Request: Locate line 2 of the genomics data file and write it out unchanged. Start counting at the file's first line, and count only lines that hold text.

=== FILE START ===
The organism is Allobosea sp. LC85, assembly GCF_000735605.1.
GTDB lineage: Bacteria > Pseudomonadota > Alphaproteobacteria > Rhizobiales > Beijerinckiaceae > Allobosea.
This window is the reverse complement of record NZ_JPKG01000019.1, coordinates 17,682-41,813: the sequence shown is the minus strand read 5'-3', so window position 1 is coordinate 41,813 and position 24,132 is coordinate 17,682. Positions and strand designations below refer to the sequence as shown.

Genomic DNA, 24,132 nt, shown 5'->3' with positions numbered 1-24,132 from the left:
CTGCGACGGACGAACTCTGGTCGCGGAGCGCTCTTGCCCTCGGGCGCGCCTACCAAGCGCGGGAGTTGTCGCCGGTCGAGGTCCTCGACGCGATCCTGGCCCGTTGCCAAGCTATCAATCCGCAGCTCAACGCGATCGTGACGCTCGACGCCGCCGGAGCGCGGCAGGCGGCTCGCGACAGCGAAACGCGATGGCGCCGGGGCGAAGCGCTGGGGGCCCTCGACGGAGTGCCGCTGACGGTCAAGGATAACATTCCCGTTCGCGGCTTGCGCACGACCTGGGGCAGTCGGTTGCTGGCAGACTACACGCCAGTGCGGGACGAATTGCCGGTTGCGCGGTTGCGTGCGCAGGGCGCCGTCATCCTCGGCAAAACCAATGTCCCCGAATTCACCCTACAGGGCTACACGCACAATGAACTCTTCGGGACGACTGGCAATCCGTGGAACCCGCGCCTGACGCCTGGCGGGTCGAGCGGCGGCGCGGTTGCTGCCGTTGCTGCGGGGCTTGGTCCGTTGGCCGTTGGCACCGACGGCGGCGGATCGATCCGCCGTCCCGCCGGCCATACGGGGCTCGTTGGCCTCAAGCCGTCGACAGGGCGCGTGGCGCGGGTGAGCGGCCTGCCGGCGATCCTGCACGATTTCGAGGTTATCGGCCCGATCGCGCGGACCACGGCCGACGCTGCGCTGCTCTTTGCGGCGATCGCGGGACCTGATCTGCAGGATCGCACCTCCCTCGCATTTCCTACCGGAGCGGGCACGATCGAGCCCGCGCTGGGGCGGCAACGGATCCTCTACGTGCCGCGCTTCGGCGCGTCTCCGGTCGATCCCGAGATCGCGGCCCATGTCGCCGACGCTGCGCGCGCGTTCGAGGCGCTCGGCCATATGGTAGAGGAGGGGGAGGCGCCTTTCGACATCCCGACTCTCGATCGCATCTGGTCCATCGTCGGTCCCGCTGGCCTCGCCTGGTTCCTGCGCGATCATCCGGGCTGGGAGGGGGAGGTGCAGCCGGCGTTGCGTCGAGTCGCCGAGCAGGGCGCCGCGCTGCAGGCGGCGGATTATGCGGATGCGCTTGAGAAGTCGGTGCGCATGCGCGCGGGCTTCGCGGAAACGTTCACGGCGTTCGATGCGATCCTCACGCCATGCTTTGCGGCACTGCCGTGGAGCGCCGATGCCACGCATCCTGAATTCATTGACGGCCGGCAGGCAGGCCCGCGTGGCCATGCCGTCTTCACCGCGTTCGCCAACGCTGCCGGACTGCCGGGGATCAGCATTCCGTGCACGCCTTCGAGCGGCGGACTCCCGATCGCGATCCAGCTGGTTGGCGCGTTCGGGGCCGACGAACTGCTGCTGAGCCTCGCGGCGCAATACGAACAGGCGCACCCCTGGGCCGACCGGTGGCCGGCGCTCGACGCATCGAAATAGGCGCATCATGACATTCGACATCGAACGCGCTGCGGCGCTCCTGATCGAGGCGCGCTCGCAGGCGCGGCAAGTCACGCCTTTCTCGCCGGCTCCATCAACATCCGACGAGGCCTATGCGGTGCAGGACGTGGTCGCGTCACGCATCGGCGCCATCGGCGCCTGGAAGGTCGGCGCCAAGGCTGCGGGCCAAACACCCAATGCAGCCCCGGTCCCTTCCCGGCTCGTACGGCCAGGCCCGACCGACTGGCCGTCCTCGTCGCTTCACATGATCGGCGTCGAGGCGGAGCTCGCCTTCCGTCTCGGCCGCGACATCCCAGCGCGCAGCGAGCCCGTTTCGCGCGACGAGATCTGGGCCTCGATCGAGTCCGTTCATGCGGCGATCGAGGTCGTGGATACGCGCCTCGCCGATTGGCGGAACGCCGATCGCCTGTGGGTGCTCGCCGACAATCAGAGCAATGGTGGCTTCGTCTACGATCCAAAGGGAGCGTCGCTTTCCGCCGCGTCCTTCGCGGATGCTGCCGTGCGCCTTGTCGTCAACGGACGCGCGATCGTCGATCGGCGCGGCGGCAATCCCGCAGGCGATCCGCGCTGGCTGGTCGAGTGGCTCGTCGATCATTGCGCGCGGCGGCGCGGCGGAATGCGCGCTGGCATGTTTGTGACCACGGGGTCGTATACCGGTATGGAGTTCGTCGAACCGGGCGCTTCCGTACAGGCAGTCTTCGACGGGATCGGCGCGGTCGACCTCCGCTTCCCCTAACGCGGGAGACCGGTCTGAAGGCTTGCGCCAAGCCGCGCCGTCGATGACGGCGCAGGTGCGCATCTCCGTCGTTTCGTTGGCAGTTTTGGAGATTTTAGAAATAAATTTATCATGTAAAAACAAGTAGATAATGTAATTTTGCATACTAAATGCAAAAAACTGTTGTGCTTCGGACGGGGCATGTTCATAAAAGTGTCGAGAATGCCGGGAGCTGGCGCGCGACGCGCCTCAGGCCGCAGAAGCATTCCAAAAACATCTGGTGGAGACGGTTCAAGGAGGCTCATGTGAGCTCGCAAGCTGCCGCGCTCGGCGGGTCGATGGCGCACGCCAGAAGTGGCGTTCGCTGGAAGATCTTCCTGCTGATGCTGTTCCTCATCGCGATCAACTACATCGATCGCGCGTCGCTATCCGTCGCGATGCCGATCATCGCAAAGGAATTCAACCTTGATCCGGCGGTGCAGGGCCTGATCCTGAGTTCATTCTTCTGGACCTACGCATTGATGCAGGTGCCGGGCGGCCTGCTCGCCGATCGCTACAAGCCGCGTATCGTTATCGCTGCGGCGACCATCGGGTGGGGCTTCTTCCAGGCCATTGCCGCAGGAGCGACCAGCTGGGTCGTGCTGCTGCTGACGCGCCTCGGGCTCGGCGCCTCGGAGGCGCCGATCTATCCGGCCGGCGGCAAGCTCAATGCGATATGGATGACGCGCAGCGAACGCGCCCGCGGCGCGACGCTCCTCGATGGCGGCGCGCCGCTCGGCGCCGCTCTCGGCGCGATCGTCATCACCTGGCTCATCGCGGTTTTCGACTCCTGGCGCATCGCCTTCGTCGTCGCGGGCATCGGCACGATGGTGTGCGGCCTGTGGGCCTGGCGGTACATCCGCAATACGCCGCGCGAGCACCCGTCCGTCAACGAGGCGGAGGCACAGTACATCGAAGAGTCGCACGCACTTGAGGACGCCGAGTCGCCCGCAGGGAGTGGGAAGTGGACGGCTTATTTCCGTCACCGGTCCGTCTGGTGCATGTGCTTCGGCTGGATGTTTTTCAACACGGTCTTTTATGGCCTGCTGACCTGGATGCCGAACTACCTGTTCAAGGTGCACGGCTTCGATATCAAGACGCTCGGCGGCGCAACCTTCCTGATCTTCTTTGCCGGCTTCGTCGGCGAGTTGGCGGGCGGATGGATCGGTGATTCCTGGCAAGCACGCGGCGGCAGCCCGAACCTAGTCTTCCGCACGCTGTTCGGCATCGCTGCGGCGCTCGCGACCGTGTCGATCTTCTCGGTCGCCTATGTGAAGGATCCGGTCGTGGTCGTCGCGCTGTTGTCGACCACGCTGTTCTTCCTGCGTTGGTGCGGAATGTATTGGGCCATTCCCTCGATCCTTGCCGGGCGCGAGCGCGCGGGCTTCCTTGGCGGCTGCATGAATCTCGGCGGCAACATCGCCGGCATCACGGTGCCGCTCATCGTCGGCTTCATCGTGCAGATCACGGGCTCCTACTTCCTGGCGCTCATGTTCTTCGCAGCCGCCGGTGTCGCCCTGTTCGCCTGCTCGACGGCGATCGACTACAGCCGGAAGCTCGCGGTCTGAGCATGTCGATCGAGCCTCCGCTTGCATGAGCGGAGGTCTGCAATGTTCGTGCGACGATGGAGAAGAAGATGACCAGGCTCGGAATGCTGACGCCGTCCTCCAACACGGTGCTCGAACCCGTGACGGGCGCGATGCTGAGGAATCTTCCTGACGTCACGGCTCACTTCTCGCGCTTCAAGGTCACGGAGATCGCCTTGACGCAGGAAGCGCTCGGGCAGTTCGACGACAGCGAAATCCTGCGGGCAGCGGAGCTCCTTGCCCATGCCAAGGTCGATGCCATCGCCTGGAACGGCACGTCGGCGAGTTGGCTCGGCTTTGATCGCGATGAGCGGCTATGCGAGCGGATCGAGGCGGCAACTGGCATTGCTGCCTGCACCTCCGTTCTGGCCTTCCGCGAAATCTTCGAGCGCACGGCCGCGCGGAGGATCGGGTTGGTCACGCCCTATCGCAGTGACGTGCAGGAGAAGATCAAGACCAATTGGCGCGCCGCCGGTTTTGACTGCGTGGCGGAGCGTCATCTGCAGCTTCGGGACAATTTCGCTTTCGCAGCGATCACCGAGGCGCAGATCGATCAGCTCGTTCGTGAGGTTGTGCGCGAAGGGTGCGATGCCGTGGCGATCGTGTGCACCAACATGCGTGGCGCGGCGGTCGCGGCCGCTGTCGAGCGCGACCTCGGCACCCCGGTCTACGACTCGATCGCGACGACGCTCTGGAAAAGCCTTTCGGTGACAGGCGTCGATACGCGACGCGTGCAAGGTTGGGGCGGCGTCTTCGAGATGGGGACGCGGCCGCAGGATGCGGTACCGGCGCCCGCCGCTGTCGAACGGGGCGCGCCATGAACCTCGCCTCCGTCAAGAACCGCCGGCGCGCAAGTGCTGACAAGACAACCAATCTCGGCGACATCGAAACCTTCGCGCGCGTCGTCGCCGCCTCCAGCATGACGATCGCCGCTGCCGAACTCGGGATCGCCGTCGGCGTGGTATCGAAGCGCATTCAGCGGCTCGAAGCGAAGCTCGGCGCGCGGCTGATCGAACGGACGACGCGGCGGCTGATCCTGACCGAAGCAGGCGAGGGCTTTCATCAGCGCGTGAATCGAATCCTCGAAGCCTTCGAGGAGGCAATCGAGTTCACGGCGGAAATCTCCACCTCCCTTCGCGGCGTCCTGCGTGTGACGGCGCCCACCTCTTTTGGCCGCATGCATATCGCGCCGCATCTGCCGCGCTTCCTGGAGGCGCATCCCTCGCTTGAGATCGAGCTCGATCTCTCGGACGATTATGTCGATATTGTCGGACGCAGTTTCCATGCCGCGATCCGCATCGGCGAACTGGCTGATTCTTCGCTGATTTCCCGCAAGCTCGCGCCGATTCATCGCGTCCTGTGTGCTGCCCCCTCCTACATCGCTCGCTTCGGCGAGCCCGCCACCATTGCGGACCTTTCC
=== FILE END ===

GTDB lineage: Bacteria > Pseudomonadota > Alphaproteobacteria > Rhizobiales > Beijerinckiaceae > Allobosea.